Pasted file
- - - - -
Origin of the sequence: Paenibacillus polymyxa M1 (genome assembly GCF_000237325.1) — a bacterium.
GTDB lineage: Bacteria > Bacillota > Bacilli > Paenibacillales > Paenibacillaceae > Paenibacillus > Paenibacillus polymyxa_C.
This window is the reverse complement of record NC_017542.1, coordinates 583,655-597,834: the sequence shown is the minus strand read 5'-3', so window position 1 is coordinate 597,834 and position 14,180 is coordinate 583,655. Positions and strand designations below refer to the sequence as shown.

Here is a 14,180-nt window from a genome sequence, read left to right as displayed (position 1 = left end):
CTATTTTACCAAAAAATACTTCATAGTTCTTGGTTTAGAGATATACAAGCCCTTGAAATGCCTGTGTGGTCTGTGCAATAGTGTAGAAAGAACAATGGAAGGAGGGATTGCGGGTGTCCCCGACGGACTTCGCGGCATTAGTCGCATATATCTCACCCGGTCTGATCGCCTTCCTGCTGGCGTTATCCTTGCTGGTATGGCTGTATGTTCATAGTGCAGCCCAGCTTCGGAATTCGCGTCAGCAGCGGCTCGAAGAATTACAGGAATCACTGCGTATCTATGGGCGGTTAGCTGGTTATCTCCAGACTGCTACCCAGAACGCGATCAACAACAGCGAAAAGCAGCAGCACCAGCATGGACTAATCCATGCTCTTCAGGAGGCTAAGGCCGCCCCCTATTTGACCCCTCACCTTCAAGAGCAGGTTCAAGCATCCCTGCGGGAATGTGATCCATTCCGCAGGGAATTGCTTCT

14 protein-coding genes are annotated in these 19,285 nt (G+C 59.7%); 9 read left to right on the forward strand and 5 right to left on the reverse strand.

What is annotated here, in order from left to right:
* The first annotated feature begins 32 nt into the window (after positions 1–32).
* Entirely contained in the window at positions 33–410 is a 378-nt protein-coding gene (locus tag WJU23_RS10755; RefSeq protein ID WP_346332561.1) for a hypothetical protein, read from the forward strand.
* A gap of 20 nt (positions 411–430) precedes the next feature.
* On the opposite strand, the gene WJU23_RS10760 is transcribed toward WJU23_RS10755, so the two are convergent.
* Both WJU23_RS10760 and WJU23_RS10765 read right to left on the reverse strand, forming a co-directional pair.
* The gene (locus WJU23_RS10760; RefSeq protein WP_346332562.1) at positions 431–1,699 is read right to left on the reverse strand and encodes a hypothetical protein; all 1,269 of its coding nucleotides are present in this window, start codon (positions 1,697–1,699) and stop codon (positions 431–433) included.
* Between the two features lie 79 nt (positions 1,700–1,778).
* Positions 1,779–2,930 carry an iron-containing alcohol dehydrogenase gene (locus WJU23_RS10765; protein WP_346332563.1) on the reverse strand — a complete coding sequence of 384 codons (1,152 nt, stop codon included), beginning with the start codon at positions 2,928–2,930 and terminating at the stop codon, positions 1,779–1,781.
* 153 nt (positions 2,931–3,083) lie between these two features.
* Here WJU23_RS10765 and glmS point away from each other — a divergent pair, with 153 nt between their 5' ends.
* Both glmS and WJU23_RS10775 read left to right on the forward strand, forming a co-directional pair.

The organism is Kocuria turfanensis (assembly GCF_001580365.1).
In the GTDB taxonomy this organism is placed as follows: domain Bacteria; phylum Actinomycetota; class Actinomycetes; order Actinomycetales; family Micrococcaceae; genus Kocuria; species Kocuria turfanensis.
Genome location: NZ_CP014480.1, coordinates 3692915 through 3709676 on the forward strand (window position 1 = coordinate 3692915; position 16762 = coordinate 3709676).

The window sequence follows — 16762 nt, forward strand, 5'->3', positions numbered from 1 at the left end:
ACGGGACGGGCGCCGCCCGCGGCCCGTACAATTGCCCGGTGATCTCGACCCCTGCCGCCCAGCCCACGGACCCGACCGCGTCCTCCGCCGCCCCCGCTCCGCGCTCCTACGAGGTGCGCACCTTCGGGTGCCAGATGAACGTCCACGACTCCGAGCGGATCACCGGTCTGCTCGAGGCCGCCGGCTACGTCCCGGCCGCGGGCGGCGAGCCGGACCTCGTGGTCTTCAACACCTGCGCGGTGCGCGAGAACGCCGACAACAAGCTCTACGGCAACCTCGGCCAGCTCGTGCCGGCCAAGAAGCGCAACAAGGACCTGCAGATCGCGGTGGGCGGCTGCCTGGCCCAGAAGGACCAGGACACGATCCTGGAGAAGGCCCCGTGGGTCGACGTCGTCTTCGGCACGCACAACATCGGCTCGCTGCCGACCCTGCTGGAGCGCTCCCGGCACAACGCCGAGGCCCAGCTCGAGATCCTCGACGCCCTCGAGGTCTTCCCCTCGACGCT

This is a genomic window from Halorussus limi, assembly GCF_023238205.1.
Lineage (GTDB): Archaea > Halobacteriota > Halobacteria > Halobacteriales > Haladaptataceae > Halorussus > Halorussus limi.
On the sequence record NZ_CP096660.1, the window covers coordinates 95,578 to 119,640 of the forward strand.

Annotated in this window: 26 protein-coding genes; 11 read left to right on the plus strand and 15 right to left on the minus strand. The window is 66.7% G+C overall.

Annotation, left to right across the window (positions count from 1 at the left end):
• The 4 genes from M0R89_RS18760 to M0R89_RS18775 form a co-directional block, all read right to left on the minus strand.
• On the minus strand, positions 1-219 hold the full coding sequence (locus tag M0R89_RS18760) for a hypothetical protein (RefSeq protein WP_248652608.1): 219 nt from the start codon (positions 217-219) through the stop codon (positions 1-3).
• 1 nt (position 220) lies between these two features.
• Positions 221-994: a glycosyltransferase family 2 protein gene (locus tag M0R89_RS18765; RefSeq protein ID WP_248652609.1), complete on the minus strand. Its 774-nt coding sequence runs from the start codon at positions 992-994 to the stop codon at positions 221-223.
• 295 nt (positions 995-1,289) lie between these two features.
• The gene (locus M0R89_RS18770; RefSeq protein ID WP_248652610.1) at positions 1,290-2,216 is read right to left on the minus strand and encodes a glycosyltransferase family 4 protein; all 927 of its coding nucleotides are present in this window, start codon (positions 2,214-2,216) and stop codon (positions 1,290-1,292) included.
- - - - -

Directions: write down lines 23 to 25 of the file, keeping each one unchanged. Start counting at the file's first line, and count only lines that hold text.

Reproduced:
ACGGGACGGGCGCCGCCCGCGGCCCGTACAATTGCCCGGTGATCTCGACCCCTGCCGCCCAGCCCACGGACCCGACCGCGTCCTCCGCCGCCCCCGCTCCGCGCTCCTACGAGGTGCGCACCTTCGGGTGCCAGATGAACGTCCACGACTCCGAGCGGATCACCGGTCTGCTCGAGGCCGCCGGCTACGTCCCGGCCGCGGGCGGCGAGCCGGACCTCGTGGTCTTCAACACCTGCGCGGTGCGCGAGAACGCCGACAACAAGCTCTACGGCAACCTCGGCCAGCTCGTGCCGGCCAAGAAGCGCAACAAGGACCTGCAGATCGCGGTGGGCGGCTGCCTGGCCCAGAAGGACCAGGACACGATCCTGGAGAAGGCCCCGTGGGTCGACGTCGTCTTCGGCACGCACAACATCGGCTCGCTGCCGACCCTGCTGGAGCGCTCCCGGCACAACGCCGAGGCCCAGCTCGAGATCCTCGACGCCCTCGAGGTCTTCCCCTCGACGCT

This is a genomic window from Halorussus limi, assembly GCF_023238205.1.
Lineage (GTDB): Archaea > Halobacteriota > Halobacteria > Halobacteriales > Haladaptataceae > Halorussus > Halorussus limi.